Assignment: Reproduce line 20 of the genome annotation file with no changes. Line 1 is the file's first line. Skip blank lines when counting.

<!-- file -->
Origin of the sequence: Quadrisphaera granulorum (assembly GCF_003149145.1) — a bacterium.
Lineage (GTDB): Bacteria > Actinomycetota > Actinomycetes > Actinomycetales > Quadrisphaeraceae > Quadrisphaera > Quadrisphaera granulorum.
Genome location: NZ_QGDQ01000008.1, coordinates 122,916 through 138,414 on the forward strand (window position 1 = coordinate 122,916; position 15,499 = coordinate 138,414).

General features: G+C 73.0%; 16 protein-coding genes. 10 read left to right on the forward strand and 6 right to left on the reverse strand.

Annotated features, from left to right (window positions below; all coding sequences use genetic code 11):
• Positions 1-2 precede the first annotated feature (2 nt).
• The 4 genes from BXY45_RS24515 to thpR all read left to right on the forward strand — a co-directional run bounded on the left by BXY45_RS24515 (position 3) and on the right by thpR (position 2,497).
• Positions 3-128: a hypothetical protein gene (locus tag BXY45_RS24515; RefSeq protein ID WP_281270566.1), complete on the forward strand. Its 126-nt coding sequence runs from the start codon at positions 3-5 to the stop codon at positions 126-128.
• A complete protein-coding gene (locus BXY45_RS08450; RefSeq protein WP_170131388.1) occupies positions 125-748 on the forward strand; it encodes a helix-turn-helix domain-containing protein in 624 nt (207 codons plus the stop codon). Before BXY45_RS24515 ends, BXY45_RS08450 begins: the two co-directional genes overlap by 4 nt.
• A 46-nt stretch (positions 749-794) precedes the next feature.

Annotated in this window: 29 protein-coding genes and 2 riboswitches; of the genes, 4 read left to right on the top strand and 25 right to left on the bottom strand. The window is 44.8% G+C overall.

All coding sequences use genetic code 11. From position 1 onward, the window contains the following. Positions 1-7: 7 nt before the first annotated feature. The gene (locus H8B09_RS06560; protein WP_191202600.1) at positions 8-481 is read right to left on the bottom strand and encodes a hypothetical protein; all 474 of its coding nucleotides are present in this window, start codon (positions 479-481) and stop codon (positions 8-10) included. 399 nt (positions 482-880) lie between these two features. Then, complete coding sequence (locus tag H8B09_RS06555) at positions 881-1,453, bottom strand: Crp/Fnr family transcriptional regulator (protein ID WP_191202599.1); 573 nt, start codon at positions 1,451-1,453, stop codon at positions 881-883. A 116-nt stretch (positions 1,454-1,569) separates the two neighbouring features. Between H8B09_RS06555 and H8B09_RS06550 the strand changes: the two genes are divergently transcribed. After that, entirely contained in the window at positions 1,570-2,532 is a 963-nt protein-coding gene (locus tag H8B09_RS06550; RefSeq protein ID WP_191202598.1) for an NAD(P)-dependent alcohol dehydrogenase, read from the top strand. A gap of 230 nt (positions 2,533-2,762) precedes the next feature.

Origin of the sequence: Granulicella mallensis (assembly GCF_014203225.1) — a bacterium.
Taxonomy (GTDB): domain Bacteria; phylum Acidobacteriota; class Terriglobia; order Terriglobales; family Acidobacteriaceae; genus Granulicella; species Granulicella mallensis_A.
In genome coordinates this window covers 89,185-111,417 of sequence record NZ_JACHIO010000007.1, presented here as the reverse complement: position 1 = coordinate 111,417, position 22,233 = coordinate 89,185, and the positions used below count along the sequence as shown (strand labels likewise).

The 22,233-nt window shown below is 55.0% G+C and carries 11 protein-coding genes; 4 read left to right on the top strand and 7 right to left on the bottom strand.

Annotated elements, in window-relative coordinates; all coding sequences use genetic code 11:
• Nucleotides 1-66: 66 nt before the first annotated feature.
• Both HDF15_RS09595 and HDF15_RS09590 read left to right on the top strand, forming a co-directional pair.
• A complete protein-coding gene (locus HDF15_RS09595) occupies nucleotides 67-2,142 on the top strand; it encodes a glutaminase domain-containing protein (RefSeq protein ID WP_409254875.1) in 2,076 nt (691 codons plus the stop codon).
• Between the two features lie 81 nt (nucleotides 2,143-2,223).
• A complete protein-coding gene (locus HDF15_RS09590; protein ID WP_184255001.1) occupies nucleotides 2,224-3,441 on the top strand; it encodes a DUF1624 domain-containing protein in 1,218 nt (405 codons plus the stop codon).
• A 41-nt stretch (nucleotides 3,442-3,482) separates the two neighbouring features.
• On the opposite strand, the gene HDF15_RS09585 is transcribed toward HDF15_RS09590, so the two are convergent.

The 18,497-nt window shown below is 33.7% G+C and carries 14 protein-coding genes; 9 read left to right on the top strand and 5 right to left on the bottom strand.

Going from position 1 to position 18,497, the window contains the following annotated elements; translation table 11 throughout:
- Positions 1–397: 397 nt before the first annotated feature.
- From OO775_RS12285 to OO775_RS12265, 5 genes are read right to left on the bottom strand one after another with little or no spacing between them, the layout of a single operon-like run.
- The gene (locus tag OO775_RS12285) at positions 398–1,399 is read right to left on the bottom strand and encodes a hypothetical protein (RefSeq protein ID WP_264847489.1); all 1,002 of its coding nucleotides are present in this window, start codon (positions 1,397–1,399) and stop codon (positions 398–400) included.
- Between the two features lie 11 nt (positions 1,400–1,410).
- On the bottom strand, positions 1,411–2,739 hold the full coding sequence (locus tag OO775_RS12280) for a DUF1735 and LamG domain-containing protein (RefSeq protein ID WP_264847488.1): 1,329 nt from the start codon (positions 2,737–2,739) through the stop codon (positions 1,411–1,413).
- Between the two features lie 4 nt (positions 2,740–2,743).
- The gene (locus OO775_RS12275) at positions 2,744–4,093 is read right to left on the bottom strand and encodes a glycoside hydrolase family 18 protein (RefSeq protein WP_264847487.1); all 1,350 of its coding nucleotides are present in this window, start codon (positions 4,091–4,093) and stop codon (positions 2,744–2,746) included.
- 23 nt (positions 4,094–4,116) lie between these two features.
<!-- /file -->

• A complete protein-coding gene (locus HDF15_RS09595) occupies nucleotides 67-2,142 on the top strand; it encodes a glutaminase domain-containing protein (RefSeq protein ID WP_409254875.1) in 2,076 nt (691 codons plus the stop codon).